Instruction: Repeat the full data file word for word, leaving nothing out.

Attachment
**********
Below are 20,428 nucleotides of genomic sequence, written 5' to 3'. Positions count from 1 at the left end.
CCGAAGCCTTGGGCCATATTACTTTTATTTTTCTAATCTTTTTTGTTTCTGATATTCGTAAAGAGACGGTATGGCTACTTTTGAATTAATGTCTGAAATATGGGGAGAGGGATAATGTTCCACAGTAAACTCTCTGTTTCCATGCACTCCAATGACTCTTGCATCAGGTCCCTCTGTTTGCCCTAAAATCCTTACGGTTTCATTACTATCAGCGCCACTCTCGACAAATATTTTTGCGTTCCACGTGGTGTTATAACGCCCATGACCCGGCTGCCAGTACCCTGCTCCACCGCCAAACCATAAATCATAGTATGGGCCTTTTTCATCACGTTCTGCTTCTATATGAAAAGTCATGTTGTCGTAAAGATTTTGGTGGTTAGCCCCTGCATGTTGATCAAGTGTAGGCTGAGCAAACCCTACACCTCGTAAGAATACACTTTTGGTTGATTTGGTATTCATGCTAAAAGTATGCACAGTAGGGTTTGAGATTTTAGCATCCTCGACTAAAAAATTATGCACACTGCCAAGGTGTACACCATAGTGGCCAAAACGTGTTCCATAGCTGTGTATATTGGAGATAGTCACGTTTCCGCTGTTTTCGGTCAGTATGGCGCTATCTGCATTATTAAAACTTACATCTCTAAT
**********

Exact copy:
Below are 20,428 nucleotides of genomic sequence, written 5' to 3'. Positions count from 1 at the left end.
CCGAAGCCTTGGGCCATATTACTTTTATTTTTCTAATCTTTTTTGTTTCTGATATTCGTAAAGAGACGGTATGGCTACTTTTGAATTAATGTCTGAAATATGGGGAGAGGGATAATGTTCCACAGTAAACTCTCTGTTTCCATGCACTCCAATGACTCTTGCATCAGGTCCCTCTGTTTGCCCTAAAATCCTTACGGTTTCATTACTATCAGCGCCACTCTCGACAAATATTTTTGCGTTCCACGTGGTGTTATAACGCCCATGACCCGGCTGCCAGTACCCTGCTCCACCGCCAAACCATAAATCATAGTATGGGCCTTTTTCATCACGTTCTGCTTCTATATGAAAAGTCATGTTGTCGTAAAGATTTTGGTGGTTAGCCCCTGCATGTTGATCAAGTGTAGGCTGAGCAAACCCTACACCTCGTAAGAATACACTTTTGGTTGATTTGGTATTCATGCTAAAAGTATGCACAGTAGGGTTTGAGATTTTAGCATCCTCGACTAAAAAATTATGCACACTGCCAAGGTGTACACCATAGTGGCCAAAACGTGTTCCATAGCTGTGTATATTGGAGATAGTCACGTTTCCGCTGTTTTCGGTCAGTATGGCGCTATCTGCATTATTAAAACTTACATCTCTAAT